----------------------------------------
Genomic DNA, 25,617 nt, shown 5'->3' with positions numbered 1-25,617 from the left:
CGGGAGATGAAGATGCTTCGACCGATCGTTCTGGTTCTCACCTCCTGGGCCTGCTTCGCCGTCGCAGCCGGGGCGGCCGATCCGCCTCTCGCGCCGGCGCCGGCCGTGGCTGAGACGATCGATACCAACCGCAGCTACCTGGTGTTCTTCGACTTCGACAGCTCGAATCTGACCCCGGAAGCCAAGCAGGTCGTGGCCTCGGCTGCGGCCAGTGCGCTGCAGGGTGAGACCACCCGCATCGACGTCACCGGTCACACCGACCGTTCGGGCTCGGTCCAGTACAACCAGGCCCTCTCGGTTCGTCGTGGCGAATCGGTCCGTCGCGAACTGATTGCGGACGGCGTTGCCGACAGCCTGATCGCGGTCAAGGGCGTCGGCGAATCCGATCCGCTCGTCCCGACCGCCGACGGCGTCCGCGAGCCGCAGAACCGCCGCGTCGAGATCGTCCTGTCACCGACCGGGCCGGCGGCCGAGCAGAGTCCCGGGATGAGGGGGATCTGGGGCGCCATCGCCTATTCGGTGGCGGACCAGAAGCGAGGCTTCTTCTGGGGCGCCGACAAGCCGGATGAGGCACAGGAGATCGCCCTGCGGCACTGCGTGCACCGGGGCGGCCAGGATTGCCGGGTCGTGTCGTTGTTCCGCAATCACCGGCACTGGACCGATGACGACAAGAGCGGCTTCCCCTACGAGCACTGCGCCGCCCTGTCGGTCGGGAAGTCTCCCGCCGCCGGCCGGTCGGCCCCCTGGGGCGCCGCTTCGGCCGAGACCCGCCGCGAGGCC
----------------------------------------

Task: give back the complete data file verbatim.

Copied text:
Genomic DNA, 25,617 nt, shown 5'->3' with positions numbered 1-25,617 from the left:
CGGGAGATGAAGATGCTTCGACCGATCGTTCTGGTTCTCACCTCCTGGGCCTGCTTCGCCGTCGCAGCCGGGGCGGCCGATCCGCCTCTCGCGCCGGCGCCGGCCGTGGCTGAGACGATCGATACCAACCGCAGCTACCTGGTGTTCTTCGACTTCGACAGCTCGAATCTGACCCCGGAAGCCAAGCAGGTCGTGGCCTCGGCTGCGGCCAGTGCGCTGCAGGGTGAGACCACCCGCATCGACGTCACCGGTCACACCGACCGTTCGGGCTCGGTCCAGTACAACCAGGCCCTCTCGGTTCGTCGTGGCGAATCGGTCCGTCGCGAACTGATTGCGGACGGCGTTGCCGACAGCCTGATCGCGGTCAAGGGCGTCGGCGAATCCGATCCGCTCGTCCCGACCGCCGACGGCGTCCGCGAGCCGCAGAACCGCCGCGTCGAGATCGTCCTGTCACCGACCGGGCCGGCGGCCGAGCAGAGTCCCGGGATGAGGGGGATCTGGGGCGCCATCGCCTATTCGGTGGCGGACCAGAAGCGAGGCTTCTTCTGGGGCGCCGACAAGCCGGATGAGGCACAGGAGATCGCCCTGCGGCACTGCGTGCACCGGGGCGGCCAGGATTGCCGGGTCGTGTCGTTGTTCCGCAATCACCGGCACTGGACCGATGACGACAAGAGCGGCTTCCCCTACGAGCACTGCGCCGCCCTGTCGGTCGGGAAGTCTCCCGCCGCCGGCCGGTCGGCCCCCTGGGGCGCCGCTTCGGCCGAGACCCGCCGCGAGGCC